November 02, 2011

Schumer, Gillibrand, Higgins Successfully Change Medicare Rule To Provide $3.2 Million Per Year To Roswell Park Cancer Institute

Schumer, Gillibrand & Higgins Worked To Secure CMS Rule Change That Will Boost Medicare Funding to Roswell Park Cancer Institute by $3.2 Million

Today, U.S. Senators Charles E. Schumer, Kirsten Gillibrand, and Congressman Brian Higgins (NY-27) announced that they have successfully secured a Medicare payment improvement resulting in Roswell Park Cancer Institute receiving $3.2 million more each year from the federal government to provide state-of-the-art cancer care to New Yorkers. Roswell Park, Upstate New York's only NCI-designated Comprehensive Cancer Center, is a leader nationwide in alleviating suffering due to cancer. Due to technological and scientific advancements, which many Roswell clinicians and researchers have played an important role, more and more cancer patients are receiving care in an outpatient setting instead of inpatient hospital stays. But payment from the federal government for this type of care has been woefully inadequate, creating a potential roadblock for hospitals like Roswell Park in continuing to provide quality care to patients.

The Final Rule that Schumer, Gillibrand and Higgins have announced will change this inequitable predicament by increasing and adjusting the amount Roswell Park and U.S. cancer hospitals like it will be paid for the high quality outpatient care that they provide.

“Roswell Park Cancer Institute is at the cutting edge of cancer treatment, using an outpatient model that allows patients to spend more time with their family – unfortunately, federal rules were penalizing their pioneering work, but now we have rectified that” said Schumer. “The government should help hospitals that provide cutting-edge cancer care, not hold them back. I’m pleased CMS has made this payment change that will put more power behind Roswell’s fight against this devastating illness that has taken the lives of far too many already.”

“New Yorkers suffering from cancer and the families that stand by them deserve the best possible care, and nothing should stand in the way,” Senator Gillibrand said. “This rule change is a critical step to arm Roswell with more of the resources and freedom it needs to build on the first-rate cancer care they provide, and save more lives.”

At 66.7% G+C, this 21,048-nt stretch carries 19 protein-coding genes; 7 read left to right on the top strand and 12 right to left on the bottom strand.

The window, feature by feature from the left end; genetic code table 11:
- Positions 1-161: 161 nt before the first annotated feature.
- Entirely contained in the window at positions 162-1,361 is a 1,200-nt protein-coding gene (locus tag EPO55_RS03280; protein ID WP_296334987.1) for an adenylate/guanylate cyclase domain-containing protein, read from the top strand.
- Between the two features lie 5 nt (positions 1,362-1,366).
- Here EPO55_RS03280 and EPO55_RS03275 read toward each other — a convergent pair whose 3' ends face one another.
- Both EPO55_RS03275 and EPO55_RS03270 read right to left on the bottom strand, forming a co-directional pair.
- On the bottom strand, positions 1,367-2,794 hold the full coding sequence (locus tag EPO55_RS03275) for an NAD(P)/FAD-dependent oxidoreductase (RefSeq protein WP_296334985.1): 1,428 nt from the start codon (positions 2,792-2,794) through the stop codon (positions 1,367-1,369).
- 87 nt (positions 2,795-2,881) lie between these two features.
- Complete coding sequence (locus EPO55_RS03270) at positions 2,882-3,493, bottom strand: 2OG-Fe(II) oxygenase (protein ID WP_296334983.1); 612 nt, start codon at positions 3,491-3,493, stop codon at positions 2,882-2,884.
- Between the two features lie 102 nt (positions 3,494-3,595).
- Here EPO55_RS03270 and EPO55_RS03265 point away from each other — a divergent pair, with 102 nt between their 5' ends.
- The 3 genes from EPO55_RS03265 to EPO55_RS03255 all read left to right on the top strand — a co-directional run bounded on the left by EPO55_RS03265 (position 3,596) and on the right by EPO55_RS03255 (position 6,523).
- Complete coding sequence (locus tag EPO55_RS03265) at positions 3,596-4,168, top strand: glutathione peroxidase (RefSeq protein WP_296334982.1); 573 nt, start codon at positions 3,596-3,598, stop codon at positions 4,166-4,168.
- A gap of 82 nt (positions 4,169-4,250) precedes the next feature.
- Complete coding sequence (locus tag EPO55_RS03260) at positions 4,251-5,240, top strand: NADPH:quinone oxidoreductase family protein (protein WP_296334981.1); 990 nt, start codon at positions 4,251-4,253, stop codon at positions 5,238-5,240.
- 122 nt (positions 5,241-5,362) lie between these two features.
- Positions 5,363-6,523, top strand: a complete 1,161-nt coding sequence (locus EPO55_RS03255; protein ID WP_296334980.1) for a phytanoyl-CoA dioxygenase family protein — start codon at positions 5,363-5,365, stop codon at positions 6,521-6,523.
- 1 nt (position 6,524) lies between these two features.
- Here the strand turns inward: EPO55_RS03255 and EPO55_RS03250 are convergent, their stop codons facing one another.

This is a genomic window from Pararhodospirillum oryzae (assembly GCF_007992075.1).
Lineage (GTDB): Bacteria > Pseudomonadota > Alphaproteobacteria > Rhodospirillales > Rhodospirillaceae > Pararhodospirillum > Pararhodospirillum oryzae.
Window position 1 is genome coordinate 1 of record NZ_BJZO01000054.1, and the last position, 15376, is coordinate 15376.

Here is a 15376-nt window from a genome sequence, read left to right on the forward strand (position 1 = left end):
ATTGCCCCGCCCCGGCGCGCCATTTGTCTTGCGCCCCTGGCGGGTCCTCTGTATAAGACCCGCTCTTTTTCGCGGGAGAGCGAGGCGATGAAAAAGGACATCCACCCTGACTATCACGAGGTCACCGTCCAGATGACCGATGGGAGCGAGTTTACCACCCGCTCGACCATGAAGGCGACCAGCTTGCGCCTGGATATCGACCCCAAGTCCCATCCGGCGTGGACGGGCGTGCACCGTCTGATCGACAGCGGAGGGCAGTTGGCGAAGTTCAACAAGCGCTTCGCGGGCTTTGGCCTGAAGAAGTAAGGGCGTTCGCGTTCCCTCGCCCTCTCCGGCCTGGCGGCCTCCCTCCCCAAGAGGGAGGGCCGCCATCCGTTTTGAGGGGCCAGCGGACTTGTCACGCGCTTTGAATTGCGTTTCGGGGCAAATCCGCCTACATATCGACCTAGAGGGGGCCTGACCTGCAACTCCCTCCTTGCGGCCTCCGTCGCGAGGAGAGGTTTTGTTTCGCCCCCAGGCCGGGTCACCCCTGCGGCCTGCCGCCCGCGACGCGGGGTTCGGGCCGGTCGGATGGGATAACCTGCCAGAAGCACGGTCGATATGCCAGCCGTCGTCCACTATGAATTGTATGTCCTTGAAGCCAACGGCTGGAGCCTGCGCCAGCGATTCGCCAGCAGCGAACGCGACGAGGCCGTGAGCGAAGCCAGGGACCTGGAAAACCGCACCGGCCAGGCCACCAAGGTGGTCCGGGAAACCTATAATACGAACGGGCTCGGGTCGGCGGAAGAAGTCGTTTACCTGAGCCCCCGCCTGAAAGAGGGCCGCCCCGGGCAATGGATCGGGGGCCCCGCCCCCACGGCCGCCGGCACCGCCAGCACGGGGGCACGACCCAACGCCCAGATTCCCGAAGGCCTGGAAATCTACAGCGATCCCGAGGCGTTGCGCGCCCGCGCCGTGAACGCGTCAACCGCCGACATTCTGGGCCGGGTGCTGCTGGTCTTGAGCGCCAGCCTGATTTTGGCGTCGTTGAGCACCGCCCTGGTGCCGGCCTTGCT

“This is a significant victory for cancer care in Western New York and the nation as we strive for a health care system that keeps pace with today’s medical advances and breakthrough treatments,” said Congressman Higgins, a member of the Congressional Cancer Caucus.  “This reimbursement change frees up critical resources for Roswell Park, as they continue their life changing work and  innovative research leading to tomorrow’s cures.” 
Founded in 1898, Roswell Park Cancer Institute is considered to be the first comprehensive cancer center in the country. RPCI continues to be at the vanguard of new generations of treatments. In this new era, cancer patients are more likely than ever to be treated in an outpatient setting as technology has allowed for more effective and precise radiation and chemotherapy treatments administered in ways that are less invasive for patients, allowing for increased and improved quality of life. The federal government, through Medicare, has unfortunately been slow to recognize the value of these changes. Roswell Park, as well as 9 other leading cancer centers across the country, were being vastly underpaid by the federal government yet are rightfully expected to provide the highest quality care.

For outpatient services, the cancer centers are currently reimbursed by Medicare approximately $0.83 on the dollar. As a result, the U.S. cancer centers’ Medicare outpatient losses have become unsustainable – $134 million per year nationwide, and growing. But the new CMS Final Rule that Schumer, Gillibrand, and Higgins pushed for will help Roswell Park continue to be able to provide high quality cancer care in outpatient settings, so that patients can be at home with loved ones and not stuck in the hospital. 

In the 2012 Outpatient Prospective Payment System (OPPS) Final Rule announced yesterday, the Centers for Medicare and Medicaid Services (CMS) resolved a payment reimbursement issue critical to Roswell Park in Buffalo, as well as Memorial Sloan Kettering in Manhattan. Inpatient and outpatient treatment will be reimbursed in a manner such that the two types of treatment facilities will receive equal Medicare payments, thus ending the disadvantage for outpatient care providers.

In addition to its significant public health role for the community, Roswell Park is a prominent employer, employing over 2,000 high skilled jobs for Western New Yorkers.